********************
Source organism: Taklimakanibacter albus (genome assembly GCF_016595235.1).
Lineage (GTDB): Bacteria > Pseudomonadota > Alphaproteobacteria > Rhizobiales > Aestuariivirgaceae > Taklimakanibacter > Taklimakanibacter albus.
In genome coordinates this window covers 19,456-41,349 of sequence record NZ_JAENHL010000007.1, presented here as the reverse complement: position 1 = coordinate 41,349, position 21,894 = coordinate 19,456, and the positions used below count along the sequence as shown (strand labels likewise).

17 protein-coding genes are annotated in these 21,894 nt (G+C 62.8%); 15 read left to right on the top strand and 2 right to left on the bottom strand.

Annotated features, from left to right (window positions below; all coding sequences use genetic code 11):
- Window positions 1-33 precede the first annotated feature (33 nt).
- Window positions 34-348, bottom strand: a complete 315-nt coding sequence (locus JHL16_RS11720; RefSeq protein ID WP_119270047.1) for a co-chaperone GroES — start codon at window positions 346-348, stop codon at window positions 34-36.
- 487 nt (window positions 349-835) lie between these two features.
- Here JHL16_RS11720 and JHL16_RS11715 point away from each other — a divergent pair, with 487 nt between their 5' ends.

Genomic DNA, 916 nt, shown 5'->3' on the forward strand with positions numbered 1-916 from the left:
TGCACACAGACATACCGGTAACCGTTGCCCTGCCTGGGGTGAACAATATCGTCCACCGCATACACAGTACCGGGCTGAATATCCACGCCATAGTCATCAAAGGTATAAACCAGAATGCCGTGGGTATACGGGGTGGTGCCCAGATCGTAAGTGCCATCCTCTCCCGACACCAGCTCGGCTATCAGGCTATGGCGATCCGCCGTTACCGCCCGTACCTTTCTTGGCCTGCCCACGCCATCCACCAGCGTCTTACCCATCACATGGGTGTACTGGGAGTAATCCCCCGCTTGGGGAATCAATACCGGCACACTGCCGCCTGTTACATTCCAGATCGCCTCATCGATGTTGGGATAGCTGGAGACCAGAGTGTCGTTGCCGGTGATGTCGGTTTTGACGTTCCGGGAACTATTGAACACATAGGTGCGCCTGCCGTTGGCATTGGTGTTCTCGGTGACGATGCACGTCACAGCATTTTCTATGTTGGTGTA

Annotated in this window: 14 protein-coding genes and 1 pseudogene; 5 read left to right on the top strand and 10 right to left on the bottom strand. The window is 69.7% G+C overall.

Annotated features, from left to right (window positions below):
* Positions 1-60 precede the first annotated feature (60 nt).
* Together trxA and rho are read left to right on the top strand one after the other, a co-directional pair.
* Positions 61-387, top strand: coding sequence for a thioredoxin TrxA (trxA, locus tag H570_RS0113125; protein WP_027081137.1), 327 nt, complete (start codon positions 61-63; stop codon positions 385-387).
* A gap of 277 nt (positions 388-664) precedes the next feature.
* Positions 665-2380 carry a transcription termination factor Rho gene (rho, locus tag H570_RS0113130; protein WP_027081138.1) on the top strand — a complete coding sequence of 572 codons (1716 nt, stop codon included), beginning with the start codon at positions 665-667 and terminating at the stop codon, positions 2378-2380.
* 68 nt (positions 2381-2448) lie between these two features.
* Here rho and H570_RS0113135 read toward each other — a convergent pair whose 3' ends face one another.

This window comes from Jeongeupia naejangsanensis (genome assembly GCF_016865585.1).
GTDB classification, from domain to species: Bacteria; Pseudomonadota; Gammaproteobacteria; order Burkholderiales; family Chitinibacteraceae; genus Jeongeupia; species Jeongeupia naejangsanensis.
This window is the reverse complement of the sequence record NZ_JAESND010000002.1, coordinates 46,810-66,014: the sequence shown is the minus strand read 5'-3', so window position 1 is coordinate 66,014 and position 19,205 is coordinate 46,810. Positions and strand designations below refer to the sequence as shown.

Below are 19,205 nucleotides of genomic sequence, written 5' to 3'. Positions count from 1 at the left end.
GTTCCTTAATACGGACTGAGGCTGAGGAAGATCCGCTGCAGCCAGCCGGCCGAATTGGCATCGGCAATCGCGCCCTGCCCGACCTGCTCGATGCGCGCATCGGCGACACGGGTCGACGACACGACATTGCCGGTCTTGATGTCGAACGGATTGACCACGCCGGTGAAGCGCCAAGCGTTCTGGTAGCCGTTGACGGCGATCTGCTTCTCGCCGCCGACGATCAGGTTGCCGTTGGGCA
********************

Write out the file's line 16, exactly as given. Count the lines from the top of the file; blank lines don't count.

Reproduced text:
* Positions 61-387, top strand: coding sequence for a thioredoxin TrxA (trxA, locus tag H570_RS0113125; protein WP_027081137.1), 327 nt, complete (start codon positions 61-63; stop codon positions 385-387).